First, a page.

1 oz lemon juice
3 oz red wine vinegar
3 oz maple syrup
1 sprig rosemary
Salt and pepper, to taste

Blend all ingredients together.  Drizzle in 2 cups of oil and about 3 ounces of water, as needed, to adjust consistency. Serve with lettuce mix or spinach salad or over steamed potatoes.

REDBOR KALE WITH RED BEANS, CILANTRO, AND FETA CHEESE (from Local Flavors by Deborah Madison) Serves 4
1 1/2 cups dried red kidney beans, soaked overnight
2 bay leaves
1/2 tsp thyme leaves
1 1/2 tsp sea salt
1 white onion, finely diced
1 large bunch red curly kale (any variety)
2 Tbsp olive oil, plus extra to finish
3/4 cup chopped cilantro, or parsley divided
3 oz feta cheese, crumbled

Drain the beans, cover with plenty of water, and bring to a boil. Remove scum from surface, then add herbs, salt, and all but 1/2 cup of the onion. Lower the heat and simmer until tender, about 1 1/2 hours. Slice the kale leaves from their stems with a knife. Chop coarsely into bite-size pieces and rinse well. Bring a few quarts water to a boil; add salt and the kale. Simmer until tender, 5-7 minutes, and then pour into a colander to drain. Heat the oil in a skillet. Add the remaining 1/2 cup onion and 1/2 cup cilantro. Cook over medium heat until the onion softens, about 10 minutes. Then add the kale and beans with enough of the cooking liquid for plenty of sauce. Simmer together for at least 10 minutes; then serve garnished with crumbled feta and the remaining cilantro.

CAULIFLOWER CHEESE CHOWDER (from Rolling Prairie Cookbook by Nancy O’Connor) Serves 4
1 Tbsp canola oil
1 medium onion, chopped
3 cloves garlic, minced or pressed
2 Tbsp. unbleached white flour
4 cups vegetable stock or water
1 medium head cauliflower, cut into small florets
2 medium potatoes, unpeeled, cut into cubes
3/4 tsp salt
1/2 cup milk
1 cup grated Cheddar cheese
Freshly ground black pepper, to taste
Freshly grated nutmeg, to taste
Snips of fresh chives or parsley for garnish (optional)

Heat oil in soup pot over medium heat. Add onion and garlic and saute until tender, approximately 10 minutes. Stir often to avoid scorching. Add flour, stirring constantly for 1 minute. Slowly add stock or water, using a whisk if necessary to avoid lumps. Add cauliflower, potatoes, and salt. Bring just to a boil; reduce heat, cover, and simmer until vegetables are tender, approximately 20 minutes. Remove about half of the cauliflower and potatoes from the pot using a slotted spoon. Set aside. Let the remaining soup cool a bit and then puree the soup in a food processor, blender, or with a hand-held blender right in the pot. Return soup to pot, and add reserved cauliflower and potatoes. Heat to a simmer. Slowly whisk in milk, then grated cheese. Heat over low heat until cheese is melted. Season with black pepper and a small amount of nutmeg. Serve embellished with a sprinkle of freshly snipped chives or parsley.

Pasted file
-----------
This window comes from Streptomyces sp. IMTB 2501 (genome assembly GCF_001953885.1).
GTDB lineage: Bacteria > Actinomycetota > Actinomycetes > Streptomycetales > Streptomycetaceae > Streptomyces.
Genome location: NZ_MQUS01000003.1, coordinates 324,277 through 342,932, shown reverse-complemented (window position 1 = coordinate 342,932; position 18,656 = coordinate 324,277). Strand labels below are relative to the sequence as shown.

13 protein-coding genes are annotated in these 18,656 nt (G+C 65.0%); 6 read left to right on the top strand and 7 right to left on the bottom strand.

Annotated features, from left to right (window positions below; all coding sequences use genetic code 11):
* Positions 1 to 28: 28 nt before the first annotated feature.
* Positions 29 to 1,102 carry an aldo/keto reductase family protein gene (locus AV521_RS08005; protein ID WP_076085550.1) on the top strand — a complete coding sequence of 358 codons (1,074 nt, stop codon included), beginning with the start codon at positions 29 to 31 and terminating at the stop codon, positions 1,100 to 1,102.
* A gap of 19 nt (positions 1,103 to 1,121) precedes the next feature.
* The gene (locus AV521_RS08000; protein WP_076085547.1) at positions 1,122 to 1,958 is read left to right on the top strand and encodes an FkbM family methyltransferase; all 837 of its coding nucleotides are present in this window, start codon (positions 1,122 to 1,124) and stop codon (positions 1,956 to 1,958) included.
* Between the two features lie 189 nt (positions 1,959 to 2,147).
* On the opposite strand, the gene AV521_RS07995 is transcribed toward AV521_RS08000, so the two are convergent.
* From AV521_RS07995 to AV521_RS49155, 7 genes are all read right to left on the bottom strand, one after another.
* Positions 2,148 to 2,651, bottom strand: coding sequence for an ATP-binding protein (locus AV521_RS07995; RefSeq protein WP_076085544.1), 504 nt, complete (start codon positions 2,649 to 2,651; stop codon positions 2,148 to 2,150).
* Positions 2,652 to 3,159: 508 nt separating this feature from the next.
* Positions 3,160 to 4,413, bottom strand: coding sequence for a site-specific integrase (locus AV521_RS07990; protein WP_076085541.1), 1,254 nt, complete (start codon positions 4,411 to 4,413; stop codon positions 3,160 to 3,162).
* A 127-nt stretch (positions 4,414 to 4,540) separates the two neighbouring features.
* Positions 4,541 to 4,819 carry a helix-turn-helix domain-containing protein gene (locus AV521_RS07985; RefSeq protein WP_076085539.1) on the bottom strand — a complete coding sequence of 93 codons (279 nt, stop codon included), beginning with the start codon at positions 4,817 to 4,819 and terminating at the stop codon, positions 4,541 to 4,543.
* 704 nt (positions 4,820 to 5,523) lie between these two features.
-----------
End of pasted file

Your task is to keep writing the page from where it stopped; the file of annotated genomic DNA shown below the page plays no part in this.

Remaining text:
1 cauliflower (about 2 lbs), cut into 1-inch florets
1 lb fresh Brussels sprouts, thawed and patted dry, halved if large
1/4 cup olive oil
1/4 cup minced onion
2 garlic cloves, minced
1 Tbsp grated orange peel
1/2 cup fresh orange juice
1/3 cup chopped fresh parsley
Orange slices
Additional chopped fresh parsley for garnish. 

Preheat oven to 450 degrees. Combine first 6 ingredients in large bowl; toss to coat. (Can be made 2 hours ahead. Let stand at room temperature.) Spread vegetables on large rimmed baking sheet. Sprinkle with salt and pepper. Roast in oven until lightly browned and almost tender, stirring once, about 12 minutes. Pour orange juice over. Roast until vegetables are tender and juices evaporate, about 8 minutes. Stir in 1/3 cup chopped parsley. Transfer to serving dish; garnish with orange slices and chopped parsley.

AMAZING SAGE BUTTER SAUCE (from https://easysaucerecipes.com/sage-butter-sauce/)
6 Tablespoons unsalted butter (cut into pieces)
4 fresh sage leaves
1 garlic clove, minced

Melt butter in a skillet over medium heat. Once it melts and begins to bubble slightly, add garlic and stir for 1 minute. After 1 minute, add chopped sage and continue stirring for an additional 1-2 minutes. Make sure you are constantly stirring and do not step away from the pan. The butter will turn light brown and give off a rich, nutty aroma. As soon as the butter sauce browns, take it off of the heat and serve with pasta, steak, chicken, and more! This easy but flavorful brown butter sauce is ready in 5 minutes.

**NOTES: Rather than melting the whole stick of butter in the pan, cut the butter into pieces first and melt it that way. Make sure to pull the butter from the heat as soon as it starts to brown. It is easy to burn brown butter sauce. Constantly stir once the sauce starts to form solids. Don’t step away from the pan.

WINTER VEGETABLE CHOWDER (from 366 Simply Delicious Dairy Free Recipes by Robin Robertson) Serves 6